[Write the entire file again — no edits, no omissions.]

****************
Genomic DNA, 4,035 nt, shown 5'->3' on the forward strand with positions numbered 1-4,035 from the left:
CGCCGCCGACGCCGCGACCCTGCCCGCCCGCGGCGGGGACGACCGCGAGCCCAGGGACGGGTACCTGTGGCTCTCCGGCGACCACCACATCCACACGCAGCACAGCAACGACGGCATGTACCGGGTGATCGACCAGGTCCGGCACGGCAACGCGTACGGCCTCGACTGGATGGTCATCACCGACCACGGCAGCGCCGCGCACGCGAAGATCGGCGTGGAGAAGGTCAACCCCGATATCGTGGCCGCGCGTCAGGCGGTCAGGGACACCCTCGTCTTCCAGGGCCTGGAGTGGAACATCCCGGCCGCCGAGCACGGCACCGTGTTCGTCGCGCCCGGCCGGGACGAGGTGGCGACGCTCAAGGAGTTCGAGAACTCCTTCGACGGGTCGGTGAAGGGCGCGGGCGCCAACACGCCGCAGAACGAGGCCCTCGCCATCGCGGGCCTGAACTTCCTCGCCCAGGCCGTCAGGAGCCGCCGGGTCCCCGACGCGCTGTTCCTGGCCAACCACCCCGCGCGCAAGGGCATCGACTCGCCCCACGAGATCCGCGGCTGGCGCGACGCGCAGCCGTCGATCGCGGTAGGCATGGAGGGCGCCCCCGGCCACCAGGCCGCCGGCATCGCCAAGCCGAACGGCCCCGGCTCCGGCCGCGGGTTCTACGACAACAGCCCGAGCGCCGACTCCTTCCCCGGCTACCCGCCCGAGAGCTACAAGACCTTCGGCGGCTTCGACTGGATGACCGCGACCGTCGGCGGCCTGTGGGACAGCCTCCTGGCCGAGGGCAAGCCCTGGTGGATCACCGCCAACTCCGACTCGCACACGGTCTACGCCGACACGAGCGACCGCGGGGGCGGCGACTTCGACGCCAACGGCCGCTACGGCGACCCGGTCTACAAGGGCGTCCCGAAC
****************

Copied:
Genomic DNA, 4,035 nt, shown 5'->3' on the forward strand with positions numbered 1-4,035 from the left:
CGCCGCCGACGCCGCGACCCTGCCCGCCCGCGGCGGGGACGACCGCGAGCCCAGGGACGGGTACCTGTGGCTCTCCGGCGACCACCACATCCACACGCAGCACAGCAACGACGGCATGTACCGGGTGATCGACCAGGTCCGGCACGGCAACGCGTACGGCCTCGACTGGATGGTCATCACCGACCACGGCAGCGCCGCGCACGCGAAGATCGGCGTGGAGAAGGTCAACCCCGATATCGTGGCCGCGCGTCAGGCGGTCAGGGACACCCTCGTCTTCCAGGGCCTGGAGTGGAACATCCCGGCCGCCGAGCACGGCACCGTGTTCGTCGCGCCCGGCCGGGACGAGGTGGCGACGCTCAAGGAGTTCGAGAACTCCTTCGACGGGTCGGTGAAGGGCGCGGGCGCCAACACGCCGCAGAACGAGGCCCTCGCCATCGCGGGCCTGAACTTCCTCGCCCAGGCCGTCAGGAGCCGCCGGGTCCCCGACGCGCTGTTCCTGGCCAACCACCCCGCGCGCAAGGGCATCGACTCGCCCCACGAGATCCGCGGCTGGCGCGACGCGCAGCCGTCGATCGCGGTAGGCATGGAGGGCGCCCCCGGCCACCAGGCCGCCGGCATCGCCAAGCCGAACGGCCCCGGCTCCGGCCGCGGGTTCTACGACAACAGCCCGAGCGCCGACTCCTTCCCCGGCTACCCGCCCGAGAGCTACAAGACCTTCGGCGGCTTCGACTGGATGACCGCGACCGTCGGCGGCCTGTGGGACAGCCTCCTGGCCGAGGGCAAGCCCTGGTGGATCACCGCCAACTCCGACTCGCACACGGTCTACGCCGACACGAGCGACCGCGGGGGCGGCGACTTCGACGCCAACGGCCGCTACGGCGACCCGGTCTACAAGGGCGTCCCGAAC